The thing about sticky rice or pulut is once I start, I find it very hard to stop. It started with the serundeng post I did, which begged the pulut serundeng post and after that, of course I couldn't stop till every grain of sticky rice was gone from my pantry.
What makes it even stranger is the fact that I really am not a rice person on any given day. There's just something really moreish though, about the tender, succulent and swollen grains of pulut that makes it near impossible to stop reaching for another, then yet one more piece.
The fact that it's pandan scented and riddled with mealy, sweet red beans would have made it even more dangerous, had I not made it figure friendlier. It's amazing how my sluggish metabolism is so gifted at calculating (and revealing) calorie damage, when I can barely add up three and three and come up with six *grrrrrr*
Sticky rice by itself is pretty benign but it always cries out for luxuriant, creamy coconut milk, moist, fudgy palm sugar or maddeningly fragrant oil slicked spices and fatty meat. I'm still packing excess 'baggage' from Christmas, Chinese New Year and Valentine's Day, so I had to draw the line before I split my pants. I was toying with the idea of using coconut water instead of a coconut milk and water cocktail, but I thought it would make the rice taste too lean and downright mean, so low fat coconut milk was a happy and delicious compromise.
The slices were soft, chewy, moist and wonderfully beany, recalling both Japanese wagashi and Nyonya kueh. I had slice after slice, for breakfast, afternoon tea and dessert. Didn't bust the zipper or the seat of my pants, though I ate about three quarters of it myself over the course of a few days. The delicately delicious and spare flavours meld perfectly together and have an almost zen-like elementalism, so easy to appreciate after the inordinate richness of the past seasons' celebratory foods.
sticky rice and red bean cake
prep 6 hours (includes soaking) cook 1 1/4 hrs makes 24 thick slices
225 g (1 1/2 cups) red beans (ang tow or adzuki beans)
2 tsp baking soda
300 g (2 cups) sticky rice (pulut or glutinous rice)
200 ml (1 cup) low fat coconut milk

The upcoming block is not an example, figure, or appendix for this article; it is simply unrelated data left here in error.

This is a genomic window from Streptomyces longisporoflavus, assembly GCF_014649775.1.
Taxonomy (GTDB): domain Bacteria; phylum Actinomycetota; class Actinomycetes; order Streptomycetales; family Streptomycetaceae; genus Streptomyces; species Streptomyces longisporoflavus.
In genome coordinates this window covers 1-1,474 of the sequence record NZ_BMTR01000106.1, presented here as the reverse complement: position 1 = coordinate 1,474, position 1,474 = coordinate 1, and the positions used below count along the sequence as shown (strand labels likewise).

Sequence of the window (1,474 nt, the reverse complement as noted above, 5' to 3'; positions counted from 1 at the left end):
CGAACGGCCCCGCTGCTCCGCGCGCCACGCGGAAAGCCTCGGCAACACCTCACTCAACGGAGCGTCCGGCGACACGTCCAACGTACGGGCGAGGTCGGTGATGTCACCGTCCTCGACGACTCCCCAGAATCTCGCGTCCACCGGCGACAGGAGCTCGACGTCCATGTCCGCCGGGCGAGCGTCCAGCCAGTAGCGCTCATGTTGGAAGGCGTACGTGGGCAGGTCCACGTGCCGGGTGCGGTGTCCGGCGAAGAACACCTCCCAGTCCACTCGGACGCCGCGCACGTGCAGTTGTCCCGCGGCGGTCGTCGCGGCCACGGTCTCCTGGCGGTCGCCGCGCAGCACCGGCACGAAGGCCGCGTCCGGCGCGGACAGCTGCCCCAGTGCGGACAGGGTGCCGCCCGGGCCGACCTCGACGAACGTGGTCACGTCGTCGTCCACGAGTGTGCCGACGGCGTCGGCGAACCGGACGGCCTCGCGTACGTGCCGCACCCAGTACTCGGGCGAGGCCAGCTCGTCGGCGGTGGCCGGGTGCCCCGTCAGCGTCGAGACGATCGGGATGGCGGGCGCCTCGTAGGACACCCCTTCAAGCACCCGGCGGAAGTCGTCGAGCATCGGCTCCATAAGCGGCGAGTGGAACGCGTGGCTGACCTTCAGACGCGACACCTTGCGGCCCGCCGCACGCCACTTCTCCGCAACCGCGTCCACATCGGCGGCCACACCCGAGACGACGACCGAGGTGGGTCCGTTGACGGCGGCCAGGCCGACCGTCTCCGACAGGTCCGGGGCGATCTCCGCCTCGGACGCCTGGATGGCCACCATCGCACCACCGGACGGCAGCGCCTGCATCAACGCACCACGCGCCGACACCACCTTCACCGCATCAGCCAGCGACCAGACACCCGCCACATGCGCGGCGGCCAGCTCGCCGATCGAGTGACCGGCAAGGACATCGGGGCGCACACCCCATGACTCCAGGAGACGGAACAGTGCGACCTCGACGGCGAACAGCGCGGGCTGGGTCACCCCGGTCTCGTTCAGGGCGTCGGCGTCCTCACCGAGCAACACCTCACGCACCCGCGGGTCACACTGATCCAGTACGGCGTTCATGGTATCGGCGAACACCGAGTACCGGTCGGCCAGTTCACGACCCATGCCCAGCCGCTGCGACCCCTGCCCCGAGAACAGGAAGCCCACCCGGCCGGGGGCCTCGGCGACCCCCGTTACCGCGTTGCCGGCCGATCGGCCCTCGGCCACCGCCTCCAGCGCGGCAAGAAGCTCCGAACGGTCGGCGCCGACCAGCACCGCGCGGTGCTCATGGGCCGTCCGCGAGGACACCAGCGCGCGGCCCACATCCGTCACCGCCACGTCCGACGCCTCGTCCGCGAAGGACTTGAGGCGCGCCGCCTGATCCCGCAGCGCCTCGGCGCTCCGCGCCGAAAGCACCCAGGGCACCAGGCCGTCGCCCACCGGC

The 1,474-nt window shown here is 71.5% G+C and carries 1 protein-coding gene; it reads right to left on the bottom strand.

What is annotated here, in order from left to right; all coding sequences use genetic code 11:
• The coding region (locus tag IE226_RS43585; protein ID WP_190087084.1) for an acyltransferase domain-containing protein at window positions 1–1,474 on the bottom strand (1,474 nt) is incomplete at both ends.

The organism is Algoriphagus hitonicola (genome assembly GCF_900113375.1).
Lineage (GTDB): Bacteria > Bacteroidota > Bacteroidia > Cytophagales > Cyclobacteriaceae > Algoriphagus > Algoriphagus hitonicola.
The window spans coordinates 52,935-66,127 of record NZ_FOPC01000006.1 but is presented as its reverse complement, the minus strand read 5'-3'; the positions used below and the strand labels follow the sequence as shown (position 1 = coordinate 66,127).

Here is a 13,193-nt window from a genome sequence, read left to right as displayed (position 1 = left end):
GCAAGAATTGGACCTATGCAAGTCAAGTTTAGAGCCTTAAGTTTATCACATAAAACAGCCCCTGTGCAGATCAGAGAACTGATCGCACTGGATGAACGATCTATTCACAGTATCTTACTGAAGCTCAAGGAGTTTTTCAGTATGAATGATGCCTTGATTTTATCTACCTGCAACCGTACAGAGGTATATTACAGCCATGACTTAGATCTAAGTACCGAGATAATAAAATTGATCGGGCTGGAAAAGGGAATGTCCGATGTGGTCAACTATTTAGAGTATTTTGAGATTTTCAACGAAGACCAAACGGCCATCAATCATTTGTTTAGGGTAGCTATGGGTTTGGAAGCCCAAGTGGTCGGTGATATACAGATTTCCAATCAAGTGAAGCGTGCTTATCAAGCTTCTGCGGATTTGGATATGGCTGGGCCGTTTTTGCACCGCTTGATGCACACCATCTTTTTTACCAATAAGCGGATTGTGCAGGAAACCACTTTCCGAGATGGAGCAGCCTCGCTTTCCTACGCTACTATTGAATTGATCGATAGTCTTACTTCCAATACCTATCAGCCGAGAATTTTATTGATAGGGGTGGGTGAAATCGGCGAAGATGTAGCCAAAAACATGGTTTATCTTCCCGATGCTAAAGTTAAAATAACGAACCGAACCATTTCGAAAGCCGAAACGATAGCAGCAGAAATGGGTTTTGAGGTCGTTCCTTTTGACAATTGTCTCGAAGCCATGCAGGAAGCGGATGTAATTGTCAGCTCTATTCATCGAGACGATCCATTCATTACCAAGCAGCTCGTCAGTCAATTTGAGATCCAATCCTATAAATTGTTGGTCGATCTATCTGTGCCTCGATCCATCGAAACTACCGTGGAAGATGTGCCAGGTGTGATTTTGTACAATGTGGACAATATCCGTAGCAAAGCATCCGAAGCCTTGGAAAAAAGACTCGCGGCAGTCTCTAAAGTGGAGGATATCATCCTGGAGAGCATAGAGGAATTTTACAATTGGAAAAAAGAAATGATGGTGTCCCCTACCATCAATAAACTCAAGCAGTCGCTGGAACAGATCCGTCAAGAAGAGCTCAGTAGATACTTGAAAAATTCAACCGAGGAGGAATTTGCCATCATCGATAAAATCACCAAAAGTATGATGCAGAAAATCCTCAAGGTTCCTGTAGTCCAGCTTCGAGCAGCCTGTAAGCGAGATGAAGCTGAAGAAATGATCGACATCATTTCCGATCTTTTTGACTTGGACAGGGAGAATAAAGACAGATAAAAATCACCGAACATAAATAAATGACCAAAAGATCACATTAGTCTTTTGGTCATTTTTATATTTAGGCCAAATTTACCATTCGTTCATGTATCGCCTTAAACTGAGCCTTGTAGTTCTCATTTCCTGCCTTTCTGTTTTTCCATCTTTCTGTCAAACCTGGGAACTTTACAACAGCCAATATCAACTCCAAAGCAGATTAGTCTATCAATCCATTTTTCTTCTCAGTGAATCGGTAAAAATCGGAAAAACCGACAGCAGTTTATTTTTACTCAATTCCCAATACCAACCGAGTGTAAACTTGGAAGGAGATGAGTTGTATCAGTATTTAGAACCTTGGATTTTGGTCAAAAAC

400 ml (2 cups) water
150 g (1 cup) sugar
1 tsp salt
4 pandan leaves, cut into short lengths or knotted
Remove any impurities from beans and wash several times. Drain well. Bring a large kettle of water to boil.
Put beans and baking soda into a large container and pour over boiling water until beans are completely covered in water. Stir to dissolve baking soda then cover and leave to soak for 6 hours to tenderise. In a separate container, wash, drain and then soak rice in cold water for 4 hours then drain and set aside.
Drain beans and wash several times to get rid of all traces of baking soda. Drain thoroughly. Prepare a steamer and bring to the boil.
In a mixing bowl, combine drained beans, drained rice, coconut milk, water,sugar, salt and pandan leaves. Stir gently but thoroughly to dissolve sugar and salt.
Line a 20 cm (8 in) square cake tin with double layers of cling wrap. Pour rice and bean mixture into tin and level ingredients so rice and beans are completely submerged in liquid.
Steam over high heat for 30 minutes then turn rice and beans over from bottom to top and vice versa. Rice should be cooked but still firm now. Level top of rice and steam again until rice and beans are tender. Remove from steamer and leave until comfortable enough to handle without burning your hand.
Using a gloved hand, press down firmly on surface of rice to pack down into tin and compress. Leave until competely cold then cut into slices with a wet or lightly oiled knife. Serve with black or green tea, coffee or soy milk, for breakfast, afternoon tea or at any time as a snack.